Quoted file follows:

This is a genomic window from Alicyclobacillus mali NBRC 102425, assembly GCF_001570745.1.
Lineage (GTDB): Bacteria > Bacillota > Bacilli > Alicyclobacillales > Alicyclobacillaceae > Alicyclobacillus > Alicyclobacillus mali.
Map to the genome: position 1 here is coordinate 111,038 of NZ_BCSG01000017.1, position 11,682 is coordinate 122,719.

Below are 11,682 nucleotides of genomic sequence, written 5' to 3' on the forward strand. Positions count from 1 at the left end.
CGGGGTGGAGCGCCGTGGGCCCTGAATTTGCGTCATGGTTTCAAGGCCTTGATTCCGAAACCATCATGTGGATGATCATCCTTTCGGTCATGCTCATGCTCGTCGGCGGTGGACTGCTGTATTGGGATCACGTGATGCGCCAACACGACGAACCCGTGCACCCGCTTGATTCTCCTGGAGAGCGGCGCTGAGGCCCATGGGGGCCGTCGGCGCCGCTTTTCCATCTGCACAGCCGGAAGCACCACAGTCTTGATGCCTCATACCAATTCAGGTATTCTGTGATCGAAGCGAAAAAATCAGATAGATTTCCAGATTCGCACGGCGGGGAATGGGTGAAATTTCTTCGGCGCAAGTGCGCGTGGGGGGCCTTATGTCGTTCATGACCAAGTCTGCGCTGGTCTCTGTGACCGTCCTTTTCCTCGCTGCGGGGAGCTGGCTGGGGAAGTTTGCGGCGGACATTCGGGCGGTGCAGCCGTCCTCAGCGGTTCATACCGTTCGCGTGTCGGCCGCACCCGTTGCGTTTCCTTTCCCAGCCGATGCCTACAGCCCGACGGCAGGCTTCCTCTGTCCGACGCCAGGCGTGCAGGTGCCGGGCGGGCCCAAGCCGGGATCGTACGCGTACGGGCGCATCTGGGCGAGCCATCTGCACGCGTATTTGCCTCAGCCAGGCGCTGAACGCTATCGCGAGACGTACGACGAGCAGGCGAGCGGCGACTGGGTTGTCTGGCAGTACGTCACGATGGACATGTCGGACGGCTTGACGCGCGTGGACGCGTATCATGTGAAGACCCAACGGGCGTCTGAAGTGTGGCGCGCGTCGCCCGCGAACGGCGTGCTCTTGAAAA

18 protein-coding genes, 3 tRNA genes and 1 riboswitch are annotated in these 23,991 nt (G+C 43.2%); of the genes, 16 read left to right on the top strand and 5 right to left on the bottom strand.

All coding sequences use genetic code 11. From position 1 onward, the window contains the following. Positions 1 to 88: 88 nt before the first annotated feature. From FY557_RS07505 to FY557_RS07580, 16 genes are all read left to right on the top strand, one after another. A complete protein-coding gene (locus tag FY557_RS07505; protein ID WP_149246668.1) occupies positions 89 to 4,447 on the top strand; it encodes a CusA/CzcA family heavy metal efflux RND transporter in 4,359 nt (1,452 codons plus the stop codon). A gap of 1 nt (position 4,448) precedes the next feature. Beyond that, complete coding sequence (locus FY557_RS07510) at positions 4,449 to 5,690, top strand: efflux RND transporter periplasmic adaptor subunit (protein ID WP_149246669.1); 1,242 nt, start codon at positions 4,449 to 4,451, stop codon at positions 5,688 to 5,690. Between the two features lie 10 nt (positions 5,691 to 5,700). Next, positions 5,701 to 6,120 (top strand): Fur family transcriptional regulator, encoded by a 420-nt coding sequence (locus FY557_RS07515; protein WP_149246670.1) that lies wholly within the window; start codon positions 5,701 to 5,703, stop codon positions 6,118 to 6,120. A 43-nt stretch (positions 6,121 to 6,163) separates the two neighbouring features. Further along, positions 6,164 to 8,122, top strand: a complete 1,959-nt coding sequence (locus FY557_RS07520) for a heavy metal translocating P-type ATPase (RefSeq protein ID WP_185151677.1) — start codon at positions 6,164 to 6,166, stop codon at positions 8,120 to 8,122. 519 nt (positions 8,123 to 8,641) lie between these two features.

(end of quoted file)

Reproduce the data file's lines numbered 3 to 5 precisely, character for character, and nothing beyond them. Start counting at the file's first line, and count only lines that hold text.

Map to the genome: position 1 here is coordinate 111,038 of NZ_BCSG01000017.1, position 11,682 is coordinate 122,719.

Below are 11,682 nucleotides of genomic sequence, written 5' to 3' on the forward strand. Positions count from 1 at the left end.
CGGGGTGGAGCGCCGTGGGCCCTGAATTTGCGTCATGGTTTCAAGGCCTTGATTCCGAAACCATCATGTGGATGATCATCCTTTCGGTCATGCTCATGCTCGTCGGCGGTGGACTGCTGTATTGGGATCACGTGATGCGCCAACACGACGAACCCGTGCACCCGCTTGATTCTCCTGGAGAGCGGCGCTGAGGCCCATGGGGGCCGTCGGCGCCGCTTTTCCATCTGCACAGCCGGAAGCACCACAGTCTTGATGCCTCATACCAATTCAGGTATTCTGTGATCGAAGCGAAAAAATCAGATAGATTTCCAGATTCGCACGGCGGGGAATGGGTGAAATTTCTTCGGCGCAAGTGCGCGTGGGGGGCCTTATGTCGTTCATGACCAAGTCTGCGCTGGTCTCTGTGACCGTCCTTTTCCTCGCTGCGGGGAGCTGGCTGGGGAAGTTTGCGGCGGACATTCGGGCGGTGCAGCCGTCCTCAGCGGTTCATACCGTTCGCGTGTCGGCCGCACCCGTTGCGTTTCCTTTCCCAGCCGATGCCTACAGCCCGACGGCAGGCTTCCTCTGTCCGACGCCAGGCGTGCAGGTGCCGGGCGGGCCCAAGCCGGGATCGTACGCGTACGGGCGCATCTGGGCGAGCCATCTGCACGCGTATTTGCCTCAGCCAGGCGCTGAACGCTATCGCGAGACGTACGACGAGCAGGCGAGCGGCGACTGGGTTGTCTGGCAGTACGTCACGATGGACATGTCGGACGGCTTGACGCGCGTGGACGCGTATCATGTGAAGACCCAACGGGCGTCTGAAGTGTGGCGCGCGTCGCCCGCGAACGGCGTGCTCTTGAAAA